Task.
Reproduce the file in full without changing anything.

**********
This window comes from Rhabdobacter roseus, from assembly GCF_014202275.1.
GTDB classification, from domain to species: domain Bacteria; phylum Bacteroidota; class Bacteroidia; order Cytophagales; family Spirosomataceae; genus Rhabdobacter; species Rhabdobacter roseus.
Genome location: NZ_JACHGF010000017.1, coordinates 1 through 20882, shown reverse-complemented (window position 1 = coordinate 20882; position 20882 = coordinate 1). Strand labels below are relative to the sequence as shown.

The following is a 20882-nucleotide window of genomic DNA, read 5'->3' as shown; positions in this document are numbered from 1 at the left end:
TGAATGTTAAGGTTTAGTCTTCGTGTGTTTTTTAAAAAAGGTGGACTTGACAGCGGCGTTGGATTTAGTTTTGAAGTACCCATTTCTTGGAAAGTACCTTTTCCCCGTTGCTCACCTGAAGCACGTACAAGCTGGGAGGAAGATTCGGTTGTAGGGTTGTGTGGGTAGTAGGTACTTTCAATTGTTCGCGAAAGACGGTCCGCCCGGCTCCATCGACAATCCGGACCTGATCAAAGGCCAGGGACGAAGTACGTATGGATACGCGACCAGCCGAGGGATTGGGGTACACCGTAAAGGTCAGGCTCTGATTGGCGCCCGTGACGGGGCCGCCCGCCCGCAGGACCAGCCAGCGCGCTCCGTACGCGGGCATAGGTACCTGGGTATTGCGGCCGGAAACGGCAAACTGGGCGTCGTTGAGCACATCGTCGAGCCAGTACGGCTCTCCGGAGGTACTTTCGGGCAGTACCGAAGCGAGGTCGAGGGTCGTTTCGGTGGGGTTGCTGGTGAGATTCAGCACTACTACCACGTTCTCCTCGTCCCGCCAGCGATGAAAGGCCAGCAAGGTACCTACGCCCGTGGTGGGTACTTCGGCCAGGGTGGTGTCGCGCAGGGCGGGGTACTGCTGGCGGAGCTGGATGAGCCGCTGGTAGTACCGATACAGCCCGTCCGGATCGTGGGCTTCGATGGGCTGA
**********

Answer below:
This window comes from Rhabdobacter roseus, from assembly GCF_014202275.1.
GTDB classification, from domain to species: domain Bacteria; phylum Bacteroidota; class Bacteroidia; order Cytophagales; family Spirosomataceae; genus Rhabdobacter; species Rhabdobacter roseus.
Genome location: NZ_JACHGF010000017.1, coordinates 1 through 20882, shown reverse-complemented (window position 1 = coordinate 20882; position 20882 = coordinate 1). Strand labels below are relative to the sequence as shown.

The following is a 20882-nucleotide window of genomic DNA, read 5'->3' as shown; positions in this document are numbered from 1 at the left end:
TGAATGTTAAGGTTTAGTCTTCGTGTGTTTTTTAAAAAAGGTGGACTTGACAGCGGCGTTGGATTTAGTTTTGAAGTACCCATTTCTTGGAAAGTACCTTTTCCCCGTTGCTCACCTGAAGCACGTACAAGCTGGGAGGAAGATTCGGTTGTAGGGTTGTGTGGGTAGTAGGTACTTTCAATTGTTCGCGAAAGACGGTCCGCCCGGCTCCATCGACAATCCGGACCTGATCAAAGGCCAGGGACGAAGTACGTATGGATACGCGACCAGCCGAGGGATTGGGGTACACCGTAAAGGTCAGGCTCTGATTGGCGCCCGTGACGGGGCCGCCCGCCCGCAGGACCAGCCAGCGCGCTCCGTACGCGGGCATAGGTACCTGGGTATTGCGGCCGGAAACGGCAAACTGGGCGTCGTTGAGCACATCGTCGAGCCAGTACGGCTCTCCGGAGGTACTTTCGGGCAGTACCGAAGCGAGGTCGAGGGTCGTTTCGGTGGGGTTGCTGGTGAGATTCAGCACTACTACCACGTTCTCCTCGTCCCGCCAGCGATGAAAGGCCAGCAAGGTACCTACGCCCGTGGTGGGTACTTCGGCCAGGGTGGTGTCGCGCAGGGCGGGGTACTGCTGGCGGAGCTGGATGAGCCGCTGGTAGTACCGATACAGCCCGTCCGGATCGTGGGCTTCGATGGGCTGA